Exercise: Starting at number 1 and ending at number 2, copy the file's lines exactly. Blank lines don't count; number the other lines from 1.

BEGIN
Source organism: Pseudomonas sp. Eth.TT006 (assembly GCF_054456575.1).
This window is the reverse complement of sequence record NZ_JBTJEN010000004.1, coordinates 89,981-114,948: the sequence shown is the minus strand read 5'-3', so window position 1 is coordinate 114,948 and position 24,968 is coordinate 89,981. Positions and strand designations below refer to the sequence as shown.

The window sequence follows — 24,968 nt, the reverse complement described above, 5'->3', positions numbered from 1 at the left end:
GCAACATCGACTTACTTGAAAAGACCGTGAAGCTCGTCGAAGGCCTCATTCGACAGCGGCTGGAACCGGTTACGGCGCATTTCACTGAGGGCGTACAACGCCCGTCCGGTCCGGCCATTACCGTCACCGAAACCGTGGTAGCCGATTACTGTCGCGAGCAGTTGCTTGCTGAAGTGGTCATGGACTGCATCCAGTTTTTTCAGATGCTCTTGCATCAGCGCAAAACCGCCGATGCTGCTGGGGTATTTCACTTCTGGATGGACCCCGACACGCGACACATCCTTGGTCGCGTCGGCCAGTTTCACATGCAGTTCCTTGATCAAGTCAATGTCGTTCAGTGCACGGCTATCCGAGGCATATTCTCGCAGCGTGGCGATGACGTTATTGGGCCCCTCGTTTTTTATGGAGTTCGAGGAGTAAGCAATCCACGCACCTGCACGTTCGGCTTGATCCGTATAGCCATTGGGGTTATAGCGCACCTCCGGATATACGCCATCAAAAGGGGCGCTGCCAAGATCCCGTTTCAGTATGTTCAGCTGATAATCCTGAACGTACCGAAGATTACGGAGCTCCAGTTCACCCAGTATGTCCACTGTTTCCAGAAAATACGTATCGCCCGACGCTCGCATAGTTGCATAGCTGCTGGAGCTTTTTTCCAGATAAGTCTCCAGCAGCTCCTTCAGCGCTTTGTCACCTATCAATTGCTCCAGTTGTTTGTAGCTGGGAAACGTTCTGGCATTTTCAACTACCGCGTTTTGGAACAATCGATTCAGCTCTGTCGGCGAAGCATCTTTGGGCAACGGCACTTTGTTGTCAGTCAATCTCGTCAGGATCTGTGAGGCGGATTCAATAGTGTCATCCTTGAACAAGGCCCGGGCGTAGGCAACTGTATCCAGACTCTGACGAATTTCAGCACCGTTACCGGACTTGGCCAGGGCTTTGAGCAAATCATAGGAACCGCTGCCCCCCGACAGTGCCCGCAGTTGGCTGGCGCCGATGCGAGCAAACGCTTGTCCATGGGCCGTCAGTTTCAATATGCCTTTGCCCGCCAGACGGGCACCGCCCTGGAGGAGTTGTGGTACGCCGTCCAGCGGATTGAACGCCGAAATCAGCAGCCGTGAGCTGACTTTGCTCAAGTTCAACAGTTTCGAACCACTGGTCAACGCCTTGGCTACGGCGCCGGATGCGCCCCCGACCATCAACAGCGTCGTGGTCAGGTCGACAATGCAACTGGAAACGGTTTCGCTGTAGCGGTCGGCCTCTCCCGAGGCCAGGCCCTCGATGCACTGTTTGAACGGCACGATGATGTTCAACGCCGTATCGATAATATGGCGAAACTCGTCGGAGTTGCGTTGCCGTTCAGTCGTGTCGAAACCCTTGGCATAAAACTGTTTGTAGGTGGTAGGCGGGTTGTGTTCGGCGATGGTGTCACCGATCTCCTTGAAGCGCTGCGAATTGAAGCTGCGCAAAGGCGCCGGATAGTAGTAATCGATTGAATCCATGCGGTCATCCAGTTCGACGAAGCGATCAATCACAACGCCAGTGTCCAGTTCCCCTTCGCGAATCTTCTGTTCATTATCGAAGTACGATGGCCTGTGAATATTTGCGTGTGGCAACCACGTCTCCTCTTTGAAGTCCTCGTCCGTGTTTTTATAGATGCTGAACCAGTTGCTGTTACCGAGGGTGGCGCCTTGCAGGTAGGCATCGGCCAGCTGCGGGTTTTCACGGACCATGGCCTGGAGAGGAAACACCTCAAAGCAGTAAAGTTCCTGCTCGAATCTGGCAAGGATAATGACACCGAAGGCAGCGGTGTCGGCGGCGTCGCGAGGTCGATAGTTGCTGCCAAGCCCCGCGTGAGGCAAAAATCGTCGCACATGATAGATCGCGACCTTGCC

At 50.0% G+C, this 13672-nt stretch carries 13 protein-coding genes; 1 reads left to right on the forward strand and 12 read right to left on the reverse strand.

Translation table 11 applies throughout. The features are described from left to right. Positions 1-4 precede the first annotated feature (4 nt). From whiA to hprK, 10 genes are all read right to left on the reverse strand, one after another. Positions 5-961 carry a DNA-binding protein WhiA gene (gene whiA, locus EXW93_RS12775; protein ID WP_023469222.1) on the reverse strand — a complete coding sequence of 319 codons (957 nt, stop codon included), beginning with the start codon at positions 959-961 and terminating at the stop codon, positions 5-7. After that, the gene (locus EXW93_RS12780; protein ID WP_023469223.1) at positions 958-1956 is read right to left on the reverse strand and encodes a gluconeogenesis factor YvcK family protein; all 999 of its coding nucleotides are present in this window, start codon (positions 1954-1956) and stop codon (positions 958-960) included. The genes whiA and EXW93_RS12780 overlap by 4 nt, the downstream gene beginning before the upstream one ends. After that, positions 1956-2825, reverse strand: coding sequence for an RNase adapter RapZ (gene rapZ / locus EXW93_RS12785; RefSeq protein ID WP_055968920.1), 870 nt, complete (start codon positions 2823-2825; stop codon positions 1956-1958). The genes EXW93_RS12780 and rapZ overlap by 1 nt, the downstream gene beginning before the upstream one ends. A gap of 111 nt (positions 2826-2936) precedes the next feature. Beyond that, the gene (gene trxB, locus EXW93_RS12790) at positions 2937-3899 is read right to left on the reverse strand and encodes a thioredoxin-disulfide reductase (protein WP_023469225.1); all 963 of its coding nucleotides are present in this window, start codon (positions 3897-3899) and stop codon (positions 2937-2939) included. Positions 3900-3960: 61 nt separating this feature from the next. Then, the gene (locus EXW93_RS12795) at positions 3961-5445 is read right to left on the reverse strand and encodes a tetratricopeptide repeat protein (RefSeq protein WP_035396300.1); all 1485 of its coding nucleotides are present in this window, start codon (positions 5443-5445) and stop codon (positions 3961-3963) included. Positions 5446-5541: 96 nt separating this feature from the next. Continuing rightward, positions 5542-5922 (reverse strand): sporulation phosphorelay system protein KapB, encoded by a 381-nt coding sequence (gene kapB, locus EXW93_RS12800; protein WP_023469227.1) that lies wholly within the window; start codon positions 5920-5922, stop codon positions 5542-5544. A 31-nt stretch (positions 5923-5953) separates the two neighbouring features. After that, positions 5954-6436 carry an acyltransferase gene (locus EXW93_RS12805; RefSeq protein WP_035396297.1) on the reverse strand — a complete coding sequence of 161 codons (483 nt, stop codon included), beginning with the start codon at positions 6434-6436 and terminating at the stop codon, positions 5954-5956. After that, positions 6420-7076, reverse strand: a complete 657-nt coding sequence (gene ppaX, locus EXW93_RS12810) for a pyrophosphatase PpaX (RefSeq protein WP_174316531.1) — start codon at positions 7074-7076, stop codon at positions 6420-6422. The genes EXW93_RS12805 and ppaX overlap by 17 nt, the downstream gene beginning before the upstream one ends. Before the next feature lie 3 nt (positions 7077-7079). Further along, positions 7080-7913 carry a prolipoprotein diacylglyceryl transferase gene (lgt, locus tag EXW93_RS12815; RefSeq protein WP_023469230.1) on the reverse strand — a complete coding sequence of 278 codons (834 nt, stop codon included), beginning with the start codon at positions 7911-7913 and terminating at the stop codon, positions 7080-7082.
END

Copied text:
Source organism: Pseudomonas sp. Eth.TT006 (assembly GCF_054456575.1).
This window is the reverse complement of sequence record NZ_JBTJEN010000004.1, coordinates 89,981-114,948: the sequence shown is the minus strand read 5'-3', so window position 1 is coordinate 114,948 and position 24,968 is coordinate 89,981. Positions and strand designations below refer to the sequence as shown.